Land System of the US
A designation in the United States for land after the custom of New England Colonies dating from the 17th and 18th centuries.
At the left is a Forest Service identification and location marker that has a rendering of the land system of the USA "public domain" on the metal plate. It designates that this parcel in the Sequoia National Forest is in section 33. The "T" and the "R" stand for the Township and Range as determined by federal surveys.
This system goes to the very founding of the Republic before the Constitution was approved, when the nation was governed by the Articles of Confederation in 1785.
Concord township's Meeting House and Vermont Town common were expressions of civic unity.
"The New England Town was the American version of the English Parish and the farm village with its arable strips and common lands recalled the late medieval patterns of East Anglia, but there were significant differences ..."
p. 104, D. W. Meinig (1886).
In this photograph of Old Sturbridge Village' s fields, forest and pasture on may get some hint of the rural countryside from which American attitudes in the United States towards land, and of the rural countryside from which American attitudes in the United States towards land, and as a consequence natural resources, emerged prior to the Civil War. This place in the Connecticut River Valley was at once the frontier of the 17th century settlement and the edge of the 20th century imagination. The village is designed to convey to visitors what life was like before the industrial revolution transformed work, residences and ways of relating to each other.
In Jacksonian America the farm was the seat of most people's experience of life in the nation. As many people then lived on farms as a percentage of the population as live in cities or suburbs today. The nation was comprised of agrarian hamlets, towns and villages, not unlike this painting of the Connecticut countryside and the colonial recreations.
Small scale buildings, encircled by fields, adjacent to forests and fed by streams, springs and wells, Americans cherished their individual liberties. Chief among these rights was the ability to own the land in what was then called "fee-simple absolute." Owning land was a possibility for a few middle class families whose relatives served in the armies to fight foreigners and Indians, or who had the capacity to settle beyond the surveyed lands of the national government. These lands that belonged to the federal government were called the public domain and they are part of a uniquely American concept. The roots of this Jacksonian agrarian perspective, lay in Thomas Jefferson's influence and ideas.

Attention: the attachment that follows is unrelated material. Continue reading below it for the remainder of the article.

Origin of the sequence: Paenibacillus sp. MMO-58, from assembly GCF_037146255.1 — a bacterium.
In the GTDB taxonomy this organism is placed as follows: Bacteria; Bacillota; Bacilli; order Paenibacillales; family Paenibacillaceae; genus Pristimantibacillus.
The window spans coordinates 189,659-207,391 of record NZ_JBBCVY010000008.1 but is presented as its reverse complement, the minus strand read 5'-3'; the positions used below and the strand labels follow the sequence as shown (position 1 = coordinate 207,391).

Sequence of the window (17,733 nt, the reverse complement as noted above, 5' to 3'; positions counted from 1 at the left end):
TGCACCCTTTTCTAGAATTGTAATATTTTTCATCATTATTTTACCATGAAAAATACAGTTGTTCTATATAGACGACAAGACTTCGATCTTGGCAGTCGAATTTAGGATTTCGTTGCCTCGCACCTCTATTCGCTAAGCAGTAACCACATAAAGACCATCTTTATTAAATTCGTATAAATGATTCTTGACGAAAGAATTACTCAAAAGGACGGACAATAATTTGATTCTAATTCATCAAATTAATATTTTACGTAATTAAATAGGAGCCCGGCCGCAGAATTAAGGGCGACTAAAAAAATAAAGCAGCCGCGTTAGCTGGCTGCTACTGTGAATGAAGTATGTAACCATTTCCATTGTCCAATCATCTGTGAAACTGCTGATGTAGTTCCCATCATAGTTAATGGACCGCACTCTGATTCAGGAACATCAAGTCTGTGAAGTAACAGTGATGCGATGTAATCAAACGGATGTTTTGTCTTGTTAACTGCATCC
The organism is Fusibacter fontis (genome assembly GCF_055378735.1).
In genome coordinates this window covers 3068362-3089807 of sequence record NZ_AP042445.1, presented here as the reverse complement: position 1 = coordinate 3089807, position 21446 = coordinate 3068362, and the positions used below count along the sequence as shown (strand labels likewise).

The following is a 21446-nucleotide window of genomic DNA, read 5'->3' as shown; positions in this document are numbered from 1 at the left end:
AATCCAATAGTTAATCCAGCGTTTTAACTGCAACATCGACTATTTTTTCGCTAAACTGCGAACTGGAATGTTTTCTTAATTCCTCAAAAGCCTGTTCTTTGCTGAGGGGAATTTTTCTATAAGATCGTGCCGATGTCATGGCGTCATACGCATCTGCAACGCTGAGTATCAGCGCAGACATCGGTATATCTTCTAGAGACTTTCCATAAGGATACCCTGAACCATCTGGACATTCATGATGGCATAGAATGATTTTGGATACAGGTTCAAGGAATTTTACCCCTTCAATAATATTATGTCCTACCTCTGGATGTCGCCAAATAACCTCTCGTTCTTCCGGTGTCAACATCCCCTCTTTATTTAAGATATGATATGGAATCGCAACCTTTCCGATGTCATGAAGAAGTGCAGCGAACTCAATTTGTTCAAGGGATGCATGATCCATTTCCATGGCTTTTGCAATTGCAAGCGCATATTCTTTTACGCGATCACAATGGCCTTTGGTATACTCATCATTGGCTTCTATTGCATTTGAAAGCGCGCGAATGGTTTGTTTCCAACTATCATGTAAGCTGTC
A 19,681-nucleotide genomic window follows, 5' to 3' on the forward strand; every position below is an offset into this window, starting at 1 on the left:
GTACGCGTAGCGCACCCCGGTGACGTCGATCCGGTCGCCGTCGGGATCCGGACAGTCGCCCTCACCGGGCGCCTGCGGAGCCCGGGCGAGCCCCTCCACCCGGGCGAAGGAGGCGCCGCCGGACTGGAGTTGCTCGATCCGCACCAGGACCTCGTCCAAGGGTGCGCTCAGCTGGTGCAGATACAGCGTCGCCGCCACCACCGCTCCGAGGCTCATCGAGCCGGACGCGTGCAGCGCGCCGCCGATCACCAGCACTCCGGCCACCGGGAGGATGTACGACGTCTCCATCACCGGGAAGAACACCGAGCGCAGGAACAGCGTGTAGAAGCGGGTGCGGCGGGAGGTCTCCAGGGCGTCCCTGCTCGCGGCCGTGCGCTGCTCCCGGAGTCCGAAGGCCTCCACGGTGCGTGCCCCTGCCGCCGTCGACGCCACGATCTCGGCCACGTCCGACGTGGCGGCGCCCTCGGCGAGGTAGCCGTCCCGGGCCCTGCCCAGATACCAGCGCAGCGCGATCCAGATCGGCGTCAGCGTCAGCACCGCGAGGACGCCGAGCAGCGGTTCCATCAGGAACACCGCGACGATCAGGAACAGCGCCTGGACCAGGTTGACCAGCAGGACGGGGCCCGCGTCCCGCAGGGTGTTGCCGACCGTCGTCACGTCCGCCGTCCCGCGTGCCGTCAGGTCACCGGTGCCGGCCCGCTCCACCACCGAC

Life in the New England hinterlands, to a great extent, influenced national patterns of settlement, land tenure, legal obligations, governance and citizenship until the nineteenth century. Thomas Jefferson looked to the ideals of the New England towns as a means of establishing the power of small land holders in the new republic. To that end he influenced, educational institutions, manumission and the land ordinance of 1785.
"The Land Ordinance of 1785, defining a system of surveys and sales of congressional lands, was the first attempt to bring some order to the frenzied scramble among a welter of avaricious interests, large and small, local, national and international, to reap some profit out of this vast national domain."
p. 342, D. W. Meinig, The Shaping of America: A Geographical Perspective on 500 Years of History, Volume 1, ( New Haven: Yale University Press, 1986).
How were Townships surveyed?
Acres in one section
The relation of one section to others in the area
These drawings demonstrate the Jeffersonian faith in rationality and orderliness in settlement that led to the widespread adoption of a survey system known in North America as the "township and range system"
One township is 36 square miles or thirty six sections.
One section is equal to a square mile.
One square mile is equal to 640 acres:
or one section = 640 acres
a half section = 320 acres
a quarter section = 180 acres
Game of the Estates | Township description example
Last Updated on March 13, 2013. February 1, 2012, from 1/15/2005.
By Joseph Siry
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